Typhoon Trami, once a Super Typhoon with sustained winds of more than 150 mph, has weakened. However, it remains powerful as it moves sluggishly through the Philippine Sea, taking aim at Japan, home to more than 125,000,000 people.
As of late Thursday evening (Japan time) the Joint Typhoon Warning Center rated Trami a Category 2 with winds of nearly 105 mph. The center at that time was located about 250 miles south of Okinawa, part of the Ryukyu Islands, population around 1,500,000 people. The storm’s been trudging along at only 6 mph, but is expected to pick up speed and is on track to make a direct hit on Okinawa, or close to one, on Saturday. By then it could be packing stronger Category 3 winds of 111-129 mph.
According to the Stars and Stripes website, U.S. air bases on Okinawa have entered Tropical Cyclone Condition of Readiness (TCCOR) level 1. This means destructive winds of at least 58 mph are expected within 12 hours (by Friday morning local time). Kadena Air Base confirms this on its Facebook and Twitter accounts.
After hitting the Ryukyu Islands, Trami is forecast to move across the large islands of Japan from early Sunday morning through Sunday night (local time), weakening a bit after landfall. However, people still should prepare for power outages, and flooding and mudslides will also be dangers resulting from the storm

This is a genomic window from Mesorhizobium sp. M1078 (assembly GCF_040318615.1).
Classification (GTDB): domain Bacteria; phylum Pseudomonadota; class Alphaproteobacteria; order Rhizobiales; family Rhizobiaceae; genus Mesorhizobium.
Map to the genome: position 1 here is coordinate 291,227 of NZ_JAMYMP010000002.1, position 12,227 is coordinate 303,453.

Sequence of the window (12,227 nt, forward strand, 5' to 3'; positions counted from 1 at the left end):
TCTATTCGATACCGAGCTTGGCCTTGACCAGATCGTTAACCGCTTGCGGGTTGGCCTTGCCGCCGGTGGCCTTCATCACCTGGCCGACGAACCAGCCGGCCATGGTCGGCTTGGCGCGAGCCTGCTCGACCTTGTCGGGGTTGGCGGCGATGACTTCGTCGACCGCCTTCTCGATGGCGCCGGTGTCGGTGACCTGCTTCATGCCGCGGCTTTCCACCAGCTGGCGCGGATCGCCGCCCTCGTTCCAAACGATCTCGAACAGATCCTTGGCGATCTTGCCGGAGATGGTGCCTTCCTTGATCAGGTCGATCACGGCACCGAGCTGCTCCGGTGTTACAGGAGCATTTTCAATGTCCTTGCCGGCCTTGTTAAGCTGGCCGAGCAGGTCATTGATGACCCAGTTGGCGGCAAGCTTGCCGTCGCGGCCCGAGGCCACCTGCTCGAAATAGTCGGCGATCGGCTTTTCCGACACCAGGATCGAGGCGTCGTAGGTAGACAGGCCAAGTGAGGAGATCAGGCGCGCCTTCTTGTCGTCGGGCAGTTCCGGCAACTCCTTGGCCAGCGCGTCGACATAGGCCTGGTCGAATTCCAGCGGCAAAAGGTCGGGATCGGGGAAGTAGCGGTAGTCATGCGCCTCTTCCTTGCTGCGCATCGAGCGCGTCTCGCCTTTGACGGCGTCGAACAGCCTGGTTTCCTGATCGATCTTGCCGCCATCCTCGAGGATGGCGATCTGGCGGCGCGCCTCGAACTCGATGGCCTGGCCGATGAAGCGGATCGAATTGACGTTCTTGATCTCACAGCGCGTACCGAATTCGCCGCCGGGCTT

The Japan Meteorological Agency has issued Warnings for high waves for the Ryukyu Islands, as well as Advisories for winds, thunderstorms, and storm surge. Similar Advisories have been issued for the large islands. No Emergency Warnings have been issued as of late Thursday evening (local time).
Japan is home to several large container ports that are in the potential path of Typhoon Trami. Two of them are among the top 50 in the world with respect to TEU volume. Keihin Ports, a superport hub on the Tokyo Bay that includes Kawasaki, Tokyo, and Yokohama, is ranked 29th by The World Shipping Council. Also in the path is Hanshin Ports, a hub on Osaka Bay that is ranked 29th. Trami could cause damage to these and other ports, disrupting business for a period of time.
However, now that the track is much clearer than a few days ago, vessels can safely adjust their routes with more confidence.
This all comes after Typhoon Cimaron damaged parts of western Japan in late August of this year, injuring more than a dozen people, according to the Japan Times.